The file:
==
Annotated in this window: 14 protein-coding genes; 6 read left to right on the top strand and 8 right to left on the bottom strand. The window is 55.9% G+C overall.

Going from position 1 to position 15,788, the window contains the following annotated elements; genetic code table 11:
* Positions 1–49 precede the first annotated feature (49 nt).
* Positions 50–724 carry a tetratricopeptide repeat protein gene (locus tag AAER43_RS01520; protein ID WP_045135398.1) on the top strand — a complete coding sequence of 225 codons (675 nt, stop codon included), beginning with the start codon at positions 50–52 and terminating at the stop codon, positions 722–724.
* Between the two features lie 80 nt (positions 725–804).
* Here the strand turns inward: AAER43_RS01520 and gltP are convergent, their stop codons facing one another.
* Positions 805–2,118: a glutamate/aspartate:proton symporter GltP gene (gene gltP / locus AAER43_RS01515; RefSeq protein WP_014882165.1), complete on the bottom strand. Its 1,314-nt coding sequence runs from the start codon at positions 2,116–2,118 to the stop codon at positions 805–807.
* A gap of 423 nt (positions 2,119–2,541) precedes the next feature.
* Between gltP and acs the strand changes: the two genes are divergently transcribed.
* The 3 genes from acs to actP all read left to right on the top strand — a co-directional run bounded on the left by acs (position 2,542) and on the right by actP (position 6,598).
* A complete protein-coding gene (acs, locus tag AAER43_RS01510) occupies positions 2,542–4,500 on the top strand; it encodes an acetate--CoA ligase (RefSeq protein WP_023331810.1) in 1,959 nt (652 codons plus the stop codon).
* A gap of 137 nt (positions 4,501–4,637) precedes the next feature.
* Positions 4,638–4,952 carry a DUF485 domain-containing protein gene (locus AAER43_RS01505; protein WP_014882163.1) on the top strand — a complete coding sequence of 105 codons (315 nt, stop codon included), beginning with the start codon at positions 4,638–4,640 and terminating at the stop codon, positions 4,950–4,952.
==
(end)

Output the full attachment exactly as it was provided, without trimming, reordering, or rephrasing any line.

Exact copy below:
Annotated in this window: 14 protein-coding genes; 6 read left to right on the top strand and 8 right to left on the bottom strand. The window is 55.9% G+C overall.

Going from position 1 to position 15,788, the window contains the following annotated elements; genetic code table 11:
* Positions 1–49 precede the first annotated feature (49 nt).
* Positions 50–724 carry a tetratricopeptide repeat protein gene (locus tag AAER43_RS01520; protein ID WP_045135398.1) on the top strand — a complete coding sequence of 225 codons (675 nt, stop codon included), beginning with the start codon at positions 50–52 and terminating at the stop codon, positions 722–724.
* Between the two features lie 80 nt (positions 725–804).
* Here the strand turns inward: AAER43_RS01520 and gltP are convergent, their stop codons facing one another.
* Positions 805–2,118: a glutamate/aspartate:proton symporter GltP gene (gene gltP / locus AAER43_RS01515; RefSeq protein WP_014882165.1), complete on the bottom strand. Its 1,314-nt coding sequence runs from the start codon at positions 2,116–2,118 to the stop codon at positions 805–807.
* A gap of 423 nt (positions 2,119–2,541) precedes the next feature.
* Between gltP and acs the strand changes: the two genes are divergently transcribed.
* The 3 genes from acs to actP all read left to right on the top strand — a co-directional run bounded on the left by acs (position 2,542) and on the right by actP (position 6,598).
* A complete protein-coding gene (acs, locus tag AAER43_RS01510) occupies positions 2,542–4,500 on the top strand; it encodes an acetate--CoA ligase (RefSeq protein WP_023331810.1) in 1,959 nt (652 codons plus the stop codon).
* A gap of 137 nt (positions 4,501–4,637) precedes the next feature.
* Positions 4,638–4,952 carry a DUF485 domain-containing protein gene (locus AAER43_RS01505; protein WP_014882163.1) on the top strand — a complete coding sequence of 105 codons (315 nt, stop codon included), beginning with the start codon at positions 4,638–4,640 and terminating at the stop codon, positions 4,950–4,952.